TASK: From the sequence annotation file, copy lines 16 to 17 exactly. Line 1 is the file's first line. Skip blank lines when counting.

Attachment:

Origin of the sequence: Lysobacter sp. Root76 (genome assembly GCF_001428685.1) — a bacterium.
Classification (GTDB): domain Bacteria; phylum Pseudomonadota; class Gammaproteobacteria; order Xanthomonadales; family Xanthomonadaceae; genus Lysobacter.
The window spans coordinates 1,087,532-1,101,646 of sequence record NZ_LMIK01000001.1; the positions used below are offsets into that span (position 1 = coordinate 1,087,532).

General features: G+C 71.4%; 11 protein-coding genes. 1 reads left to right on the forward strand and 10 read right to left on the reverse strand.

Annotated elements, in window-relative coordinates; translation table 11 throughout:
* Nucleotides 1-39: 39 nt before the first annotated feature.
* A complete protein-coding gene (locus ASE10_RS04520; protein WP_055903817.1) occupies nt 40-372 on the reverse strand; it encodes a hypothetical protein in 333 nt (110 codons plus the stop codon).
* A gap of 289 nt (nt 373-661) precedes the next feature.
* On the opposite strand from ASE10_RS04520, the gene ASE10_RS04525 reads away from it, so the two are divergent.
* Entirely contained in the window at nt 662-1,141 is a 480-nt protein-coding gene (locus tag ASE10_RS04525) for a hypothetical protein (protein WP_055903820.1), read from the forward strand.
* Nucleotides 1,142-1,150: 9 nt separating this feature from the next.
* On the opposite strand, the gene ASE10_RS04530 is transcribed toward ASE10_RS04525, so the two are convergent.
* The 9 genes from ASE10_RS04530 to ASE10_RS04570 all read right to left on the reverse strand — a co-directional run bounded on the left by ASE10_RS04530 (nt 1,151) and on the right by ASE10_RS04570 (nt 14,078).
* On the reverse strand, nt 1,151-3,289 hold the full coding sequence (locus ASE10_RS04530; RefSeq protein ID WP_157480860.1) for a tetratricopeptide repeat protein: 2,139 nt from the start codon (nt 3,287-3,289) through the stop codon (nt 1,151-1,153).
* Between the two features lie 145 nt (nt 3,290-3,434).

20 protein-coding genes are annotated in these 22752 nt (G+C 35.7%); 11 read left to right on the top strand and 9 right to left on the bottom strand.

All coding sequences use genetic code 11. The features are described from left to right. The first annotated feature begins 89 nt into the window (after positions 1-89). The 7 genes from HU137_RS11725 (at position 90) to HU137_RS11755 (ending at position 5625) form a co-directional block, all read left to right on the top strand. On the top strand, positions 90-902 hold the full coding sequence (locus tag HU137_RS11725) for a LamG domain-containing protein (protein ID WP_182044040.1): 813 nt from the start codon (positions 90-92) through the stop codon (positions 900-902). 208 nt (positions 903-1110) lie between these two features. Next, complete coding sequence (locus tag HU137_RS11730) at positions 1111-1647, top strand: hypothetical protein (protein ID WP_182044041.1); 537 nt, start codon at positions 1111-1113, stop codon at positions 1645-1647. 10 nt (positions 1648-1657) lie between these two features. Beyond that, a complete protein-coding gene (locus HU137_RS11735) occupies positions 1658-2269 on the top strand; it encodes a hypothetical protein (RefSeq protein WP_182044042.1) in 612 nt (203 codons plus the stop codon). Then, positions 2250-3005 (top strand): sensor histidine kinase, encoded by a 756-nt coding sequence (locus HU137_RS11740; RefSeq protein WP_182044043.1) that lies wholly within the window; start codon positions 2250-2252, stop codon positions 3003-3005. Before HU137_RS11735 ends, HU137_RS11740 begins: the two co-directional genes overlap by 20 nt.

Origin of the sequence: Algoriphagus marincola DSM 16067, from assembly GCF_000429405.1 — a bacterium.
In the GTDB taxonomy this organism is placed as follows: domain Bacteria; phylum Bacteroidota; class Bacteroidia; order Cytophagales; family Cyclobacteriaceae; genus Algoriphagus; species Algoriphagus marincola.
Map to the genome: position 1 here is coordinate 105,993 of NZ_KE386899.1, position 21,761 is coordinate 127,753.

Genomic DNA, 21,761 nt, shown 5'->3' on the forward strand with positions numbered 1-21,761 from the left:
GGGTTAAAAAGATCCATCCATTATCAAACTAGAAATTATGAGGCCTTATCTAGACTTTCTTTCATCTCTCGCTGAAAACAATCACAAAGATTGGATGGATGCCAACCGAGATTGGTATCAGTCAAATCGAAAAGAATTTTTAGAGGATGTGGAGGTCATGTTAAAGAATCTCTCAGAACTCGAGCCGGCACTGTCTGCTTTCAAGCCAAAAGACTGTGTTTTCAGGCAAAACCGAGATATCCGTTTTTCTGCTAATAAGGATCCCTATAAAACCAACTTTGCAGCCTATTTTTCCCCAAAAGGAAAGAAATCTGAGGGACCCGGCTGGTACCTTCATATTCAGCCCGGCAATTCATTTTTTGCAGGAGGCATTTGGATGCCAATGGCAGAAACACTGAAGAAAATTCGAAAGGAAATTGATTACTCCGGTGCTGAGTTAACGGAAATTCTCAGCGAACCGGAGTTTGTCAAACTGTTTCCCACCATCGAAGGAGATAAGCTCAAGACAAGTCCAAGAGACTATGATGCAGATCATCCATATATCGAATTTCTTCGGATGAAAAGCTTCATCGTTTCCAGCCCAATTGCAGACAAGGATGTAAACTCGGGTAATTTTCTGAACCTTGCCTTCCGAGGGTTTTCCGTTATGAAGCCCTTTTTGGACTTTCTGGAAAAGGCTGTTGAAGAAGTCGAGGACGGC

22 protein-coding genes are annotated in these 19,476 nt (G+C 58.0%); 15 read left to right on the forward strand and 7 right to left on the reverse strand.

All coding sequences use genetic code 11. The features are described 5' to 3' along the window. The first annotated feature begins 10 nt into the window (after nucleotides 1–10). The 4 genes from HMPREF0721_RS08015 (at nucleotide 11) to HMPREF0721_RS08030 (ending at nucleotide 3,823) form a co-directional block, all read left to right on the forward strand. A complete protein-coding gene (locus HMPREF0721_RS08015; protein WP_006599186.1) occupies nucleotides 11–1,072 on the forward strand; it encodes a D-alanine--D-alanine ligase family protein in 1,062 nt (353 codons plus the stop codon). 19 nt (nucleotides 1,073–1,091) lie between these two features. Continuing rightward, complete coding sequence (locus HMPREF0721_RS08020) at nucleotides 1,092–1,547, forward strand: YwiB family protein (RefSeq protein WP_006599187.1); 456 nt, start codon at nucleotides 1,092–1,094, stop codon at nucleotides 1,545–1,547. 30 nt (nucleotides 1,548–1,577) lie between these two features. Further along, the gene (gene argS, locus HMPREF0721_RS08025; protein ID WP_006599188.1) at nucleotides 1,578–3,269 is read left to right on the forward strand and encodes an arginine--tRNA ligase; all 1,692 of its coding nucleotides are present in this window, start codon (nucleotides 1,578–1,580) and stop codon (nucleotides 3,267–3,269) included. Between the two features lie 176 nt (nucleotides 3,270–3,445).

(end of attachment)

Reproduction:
20 protein-coding genes are annotated in these 22752 nt (G+C 35.7%); 11 read left to right on the top strand and 9 right to left on the bottom strand.

All coding sequences use genetic code 11. The features are described from left to right. The first annotated feature begins 89 nt into the window (after positions 1-89). The 7 genes from HU137_RS11725 (at position 90) to HU137_RS11755 (ending at position 5625) form a co-directional block, all read left to right on the top strand. On the top strand, positions 90-902 hold the full coding sequence (locus tag HU137_RS11725) for a LamG domain-containing protein (protein ID WP_182044040.1): 813 nt from the start codon (positions 90-92) through the stop codon (positions 900-902). 208 nt (positions 903-1110) lie between these two features. Next, complete coding sequence (locus tag HU137_RS11730) at positions 1111-1647, top strand: hypothetical protein (protein ID WP_182044041.1); 537 nt, start codon at positions 1111-1113, stop codon at positions 1645-1647. 10 nt (positions 1648-1657) lie between these two features. Beyond that, a complete protein-coding gene (locus HU137_RS11735) occupies positions 1658-2269 on the top strand; it encodes a hypothetical protein (RefSeq protein WP_182044042.1) in 612 nt (203 codons plus the stop codon). Then, positions 2250-3005 (top strand): sensor histidine kinase, encoded by a 756-nt coding sequence (locus HU137_RS11740; RefSeq protein WP_182044043.1) that lies wholly within the window; start codon positions 2250-2252, stop codon positions 3003-3005. Before HU137_RS11735 ends, HU137_RS11740 begins: the two co-directional genes overlap by 20 nt.